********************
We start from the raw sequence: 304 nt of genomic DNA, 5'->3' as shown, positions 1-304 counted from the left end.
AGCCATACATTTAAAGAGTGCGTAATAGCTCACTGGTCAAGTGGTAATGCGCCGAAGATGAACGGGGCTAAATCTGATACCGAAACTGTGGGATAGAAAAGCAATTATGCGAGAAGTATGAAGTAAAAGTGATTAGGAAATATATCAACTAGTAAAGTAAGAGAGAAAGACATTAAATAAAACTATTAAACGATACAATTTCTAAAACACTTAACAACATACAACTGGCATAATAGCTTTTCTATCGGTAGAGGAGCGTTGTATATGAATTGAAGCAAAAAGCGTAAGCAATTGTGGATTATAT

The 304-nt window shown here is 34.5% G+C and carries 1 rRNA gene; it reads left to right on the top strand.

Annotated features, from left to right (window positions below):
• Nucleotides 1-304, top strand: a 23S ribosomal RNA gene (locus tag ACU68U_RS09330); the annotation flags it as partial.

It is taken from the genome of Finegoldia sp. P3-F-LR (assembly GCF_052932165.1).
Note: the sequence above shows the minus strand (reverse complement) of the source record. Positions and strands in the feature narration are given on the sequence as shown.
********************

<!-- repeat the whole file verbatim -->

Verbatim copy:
We start from the raw sequence: 304 nt of genomic DNA, 5'->3' as shown, positions 1-304 counted from the left end.
AGCCATACATTTAAAGAGTGCGTAATAGCTCACTGGTCAAGTGGTAATGCGCCGAAGATGAACGGGGCTAAATCTGATACCGAAACTGTGGGATAGAAAAGCAATTATGCGAGAAGTATGAAGTAAAAGTGATTAGGAAATATATCAACTAGTAAAGTAAGAGAGAAAGACATTAAATAAAACTATTAAACGATACAATTTCTAAAACACTTAACAACATACAACTGGCATAATAGCTTTTCTATCGGTAGAGGAGCGTTGTATATGAATTGAAGCAAAAAGCGTAAGCAATTGTGGATTATAT

The 304-nt window shown here is 34.5% G+C and carries 1 rRNA gene; it reads left to right on the top strand.

Annotated features, from left to right (window positions below):
• Nucleotides 1-304, top strand: a 23S ribosomal RNA gene (locus tag ACU68U_RS09330); the annotation flags it as partial.

It is taken from the genome of Finegoldia sp. P3-F-LR (assembly GCF_052932165.1).
Note: the sequence above shows the minus strand (reverse complement) of the source record. Positions and strands in the feature narration are given on the sequence as shown.